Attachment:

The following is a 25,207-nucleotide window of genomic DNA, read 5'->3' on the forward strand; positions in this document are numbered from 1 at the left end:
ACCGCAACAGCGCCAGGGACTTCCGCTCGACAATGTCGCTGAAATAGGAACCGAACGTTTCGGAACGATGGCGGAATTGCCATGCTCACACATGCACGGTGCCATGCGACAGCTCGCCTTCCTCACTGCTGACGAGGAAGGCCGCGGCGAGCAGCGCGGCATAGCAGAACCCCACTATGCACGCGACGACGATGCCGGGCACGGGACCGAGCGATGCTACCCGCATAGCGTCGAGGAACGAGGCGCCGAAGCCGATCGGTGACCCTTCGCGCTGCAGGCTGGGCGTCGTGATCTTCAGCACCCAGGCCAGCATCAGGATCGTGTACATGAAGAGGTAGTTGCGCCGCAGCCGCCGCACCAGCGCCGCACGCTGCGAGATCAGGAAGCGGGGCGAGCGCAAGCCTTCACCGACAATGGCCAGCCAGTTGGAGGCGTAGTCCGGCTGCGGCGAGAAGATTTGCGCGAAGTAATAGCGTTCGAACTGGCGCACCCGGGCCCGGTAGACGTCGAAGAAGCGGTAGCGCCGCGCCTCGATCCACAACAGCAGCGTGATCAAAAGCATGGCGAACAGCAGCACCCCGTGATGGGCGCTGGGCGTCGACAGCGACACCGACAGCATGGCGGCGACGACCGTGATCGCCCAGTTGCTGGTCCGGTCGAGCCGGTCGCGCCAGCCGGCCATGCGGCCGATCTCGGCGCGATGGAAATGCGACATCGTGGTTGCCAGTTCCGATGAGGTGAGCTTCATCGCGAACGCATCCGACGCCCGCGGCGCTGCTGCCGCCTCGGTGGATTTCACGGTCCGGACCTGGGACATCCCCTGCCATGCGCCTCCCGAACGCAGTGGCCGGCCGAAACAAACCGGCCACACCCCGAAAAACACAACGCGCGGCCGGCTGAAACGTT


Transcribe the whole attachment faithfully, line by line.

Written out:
The following is a 25,207-nucleotide window of genomic DNA, read 5'->3' on the forward strand; positions in this document are numbered from 1 at the left end:
ACCGCAACAGCGCCAGGGACTTCCGCTCGACAATGTCGCTGAAATAGGAACCGAACGTTTCGGAACGATGGCGGAATTGCCATGCTCACACATGCACGGTGCCATGCGACAGCTCGCCTTCCTCACTGCTGACGAGGAAGGCCGCGGCGAGCAGCGCGGCATAGCAGAACCCCACTATGCACGCGACGACGATGCCGGGCACGGGACCGAGCGATGCTACCCGCATAGCGTCGAGGAACGAGGCGCCGAAGCCGATCGGTGACCCTTCGCGCTGCAGGCTGGGCGTCGTGATCTTCAGCACCCAGGCCAGCATCAGGATCGTGTACATGAAGAGGTAGTTGCGCCGCAGCCGCCGCACCAGCGCCGCACGCTGCGAGATCAGGAAGCGGGGCGAGCGCAAGCCTTCACCGACAATGGCCAGCCAGTTGGAGGCGTAGTCCGGCTGCGGCGAGAAGATTTGCGCGAAGTAATAGCGTTCGAACTGGCGCACCCGGGCCCGGTAGACGTCGAAGAAGCGGTAGCGCCGCGCCTCGATCCACAACAGCAGCGTGATCAAAAGCATGGCGAACAGCAGCACCCCGTGATGGGCGCTGGGCGTCGACAGCGACACCGACAGCATGGCGGCGACGACCGTGATCGCCCAGTTGCTGGTCCGGTCGAGCCGGTCGCGCCAGCCGGCCATGCGGCCGATCTCGGCGCGATGGAAATGCGACATCGTGGTTGCCAGTTCCGATGAGGTGAGCTTCATCGCGAACGCATCCGACGCCCGCGGCGCTGCTGCCGCCTCGGTGGATTTCACGGTCCGGACCTGGGACATCCCCTGCCATGCGCCTCCCGAACGCAGTGGCCGGCCGAAACAAACCGGCCACACCCCGAAAAACACAACGCGCGGCCGGCTGAAACGTT